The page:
John F. Baker -- 4/24/00
A New Faludi for Holt
Susan Faludi, bestselling author of Backlash: The Undeclared War Against American Women and Stiffed: The Betrayal of the American Man, has signed with Henry Holt's Metropolitan Books imprint for a new book. Holt president John Sterling and Metropolitan associate publisher Sara Bershtel jointly announced the buy of North American rights from agent Sandra Dijkstra, for an undisclosed sum. Bershtel said the new book, which she hopes to publish in winter 2002, will employ extensive reporting by the Pulitzer Prize-winning journalist to explore the way contemporary women, with so many freedoms now won, choose to live and what their hopes and aspirations are. Her previous publishers were Crown and Morrow.
Banish Fear, Dutton's Here
That publisher's Brian Tart beat out several other aspirants with a six-figure bid that included world rights--and a first-ever paperback partnership with Perigee--to land Fearless Living, a guide to help people identify, and break through, their everyday fears. The author is Rhonda Britten, a California-based guru who leads seminars, coaches people on how to improve their lives and careers, and is a successful public speaker. Her own early experiences, plus feedback from her workshops and speaking engagements, have helped her develop a program she feels can help people cope better with debilitating anxieties. The agent who made the deal was Elly Sidel at John Hawkins & Associates.
Hindenburg Disaster Novel to Talese
A German novel by the son of a survivor of the spectacular explosion and fire that destroyed the Zeppelin Hindenburg at its New Jersey mooring in 1936 has been bought, after a brief auction, by Nan A. Talese for her imprint at Doubleday. The seller, acting on behalf of the book's German publisher, Bertelsmann, is a familiar face about to take on a new role: Susanna Lea, who, as rights director for Paris's Editions Laffont, sold Marc Levy's If Only It Were True to Pocket Books and to the movies, both for huge sums. Lea is about to set up on her own in Paris, and this is her first deal in that role. The book's author is Henning B tius, and his The Ph nix traces an attempt to find out why the pride of Nazi engineering blew up, with the world watching. Lea has also sold the book to HarperCollins in the U.K.; to Laffont (naturally) in France; Longanesi in Italy; de Bezige Bij in Holland; and Objectiva in Brazil.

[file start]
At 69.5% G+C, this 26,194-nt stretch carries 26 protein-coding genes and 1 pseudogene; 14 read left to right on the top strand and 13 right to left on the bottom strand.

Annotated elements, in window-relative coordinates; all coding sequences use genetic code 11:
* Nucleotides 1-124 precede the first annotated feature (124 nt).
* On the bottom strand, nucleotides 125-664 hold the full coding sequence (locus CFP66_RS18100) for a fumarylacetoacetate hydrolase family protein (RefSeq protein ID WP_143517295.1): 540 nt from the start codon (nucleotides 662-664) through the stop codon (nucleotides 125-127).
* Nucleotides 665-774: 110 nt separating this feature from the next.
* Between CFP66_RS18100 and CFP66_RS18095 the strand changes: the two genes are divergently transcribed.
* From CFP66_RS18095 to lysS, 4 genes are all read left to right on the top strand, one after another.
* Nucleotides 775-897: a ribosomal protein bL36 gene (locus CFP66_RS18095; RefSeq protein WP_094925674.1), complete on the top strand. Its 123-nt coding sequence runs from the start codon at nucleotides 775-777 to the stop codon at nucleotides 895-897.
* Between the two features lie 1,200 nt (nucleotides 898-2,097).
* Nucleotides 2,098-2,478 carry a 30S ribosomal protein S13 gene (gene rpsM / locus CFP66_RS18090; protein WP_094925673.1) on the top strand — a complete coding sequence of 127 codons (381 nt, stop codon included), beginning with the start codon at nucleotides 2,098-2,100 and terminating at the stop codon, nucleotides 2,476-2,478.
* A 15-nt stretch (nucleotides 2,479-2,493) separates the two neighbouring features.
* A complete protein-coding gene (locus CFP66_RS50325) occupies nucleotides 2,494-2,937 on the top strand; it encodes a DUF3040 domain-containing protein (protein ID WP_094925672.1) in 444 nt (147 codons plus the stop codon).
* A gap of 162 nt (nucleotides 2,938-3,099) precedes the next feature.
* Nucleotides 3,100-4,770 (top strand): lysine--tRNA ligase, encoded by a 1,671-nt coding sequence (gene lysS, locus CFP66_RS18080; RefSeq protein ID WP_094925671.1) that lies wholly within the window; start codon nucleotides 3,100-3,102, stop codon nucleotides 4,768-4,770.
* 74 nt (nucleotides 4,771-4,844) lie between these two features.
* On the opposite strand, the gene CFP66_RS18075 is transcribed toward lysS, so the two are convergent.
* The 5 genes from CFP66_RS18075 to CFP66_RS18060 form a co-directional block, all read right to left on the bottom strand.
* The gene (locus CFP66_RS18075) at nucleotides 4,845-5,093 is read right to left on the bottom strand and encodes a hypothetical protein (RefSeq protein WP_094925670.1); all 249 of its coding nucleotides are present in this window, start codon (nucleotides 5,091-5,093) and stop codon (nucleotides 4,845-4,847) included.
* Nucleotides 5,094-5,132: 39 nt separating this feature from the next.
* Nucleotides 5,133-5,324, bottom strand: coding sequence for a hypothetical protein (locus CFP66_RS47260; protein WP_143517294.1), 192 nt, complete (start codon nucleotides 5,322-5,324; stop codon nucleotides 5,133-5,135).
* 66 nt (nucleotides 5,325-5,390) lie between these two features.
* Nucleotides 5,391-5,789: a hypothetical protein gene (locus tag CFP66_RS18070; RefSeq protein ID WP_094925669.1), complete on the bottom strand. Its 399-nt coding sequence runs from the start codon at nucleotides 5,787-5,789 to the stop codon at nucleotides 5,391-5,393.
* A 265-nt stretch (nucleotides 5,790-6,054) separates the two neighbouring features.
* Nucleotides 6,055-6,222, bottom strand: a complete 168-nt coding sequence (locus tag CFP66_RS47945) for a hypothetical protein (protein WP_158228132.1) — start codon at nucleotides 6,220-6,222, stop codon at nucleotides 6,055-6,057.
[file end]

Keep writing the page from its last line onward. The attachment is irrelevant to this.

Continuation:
New Look at Our Revolution
The way the American Revolution has been handed down to us in the history books, as if all the patriots were of one mind in the creation of a new nation, requires some adjustment, according to UCLA history professor (and author) Gary Nash. He's written a book to advance the notion that America in fact grew out of many conflicting agendas put forward by a wide variety of people, and West Coast agent Sandra Dijkstra sold it, for a solid six figures, to Viking senior editor Wendy Wolf, who took it against strong competition from both trade and university presses. The book, untitled so far, was bought for U.S., Canadian, first serial and audio, and Viking expects to publish in 2003.
Buddhist Baby Heard From
Ivan Richmond is a 27-year-old Silicon Valley guy, and therefore living a typical 21st-century American life. He is also, however, a Buddhist, the son of a celebrated Buddhist author, Lewis Richmond, and all his life has had to reconcile two radically different approaches to religion and life. Now he has written a book, Silence and Noise: Growing Up Zen, which agent Eileen Cope at Lowenstein Associates has just sold to new Pocket Books editorial director Tracy Behar as one of her first buys in her new spot. She preempted the book with a six-figure U.S. and Canadian rights bid, and will probably publish in early 2002. Behar also signed two new books by Michael Gurian, whose parenting books, The Wonder of Boys and A Fine Young Man, were done by Putnam/Tarcher. The new titles, for which Behar bought world rights in an auction held by agent Candice Fuhrman, are The Wonder of Girls and The Soul of the Child, tentatively set for winter 2002 and 2003, respectively.
Pam Thomas, a veteran editor at several houses, is doing a book, Fatherless Daughters, about the difficulty of growing up without one, which agent Jane Dystel has sold, for North American rights, to Sydny Miner at S&S.... The Free Press's Bruce Nichols has bought the official tie-in to a 2002 PBS-TV series called Great Projects: The Building of America, the story of our great engineering achievements. James Tobin is the author, and Christy Fletcher and Michael Carlisle of Carlisle & Co. agented.
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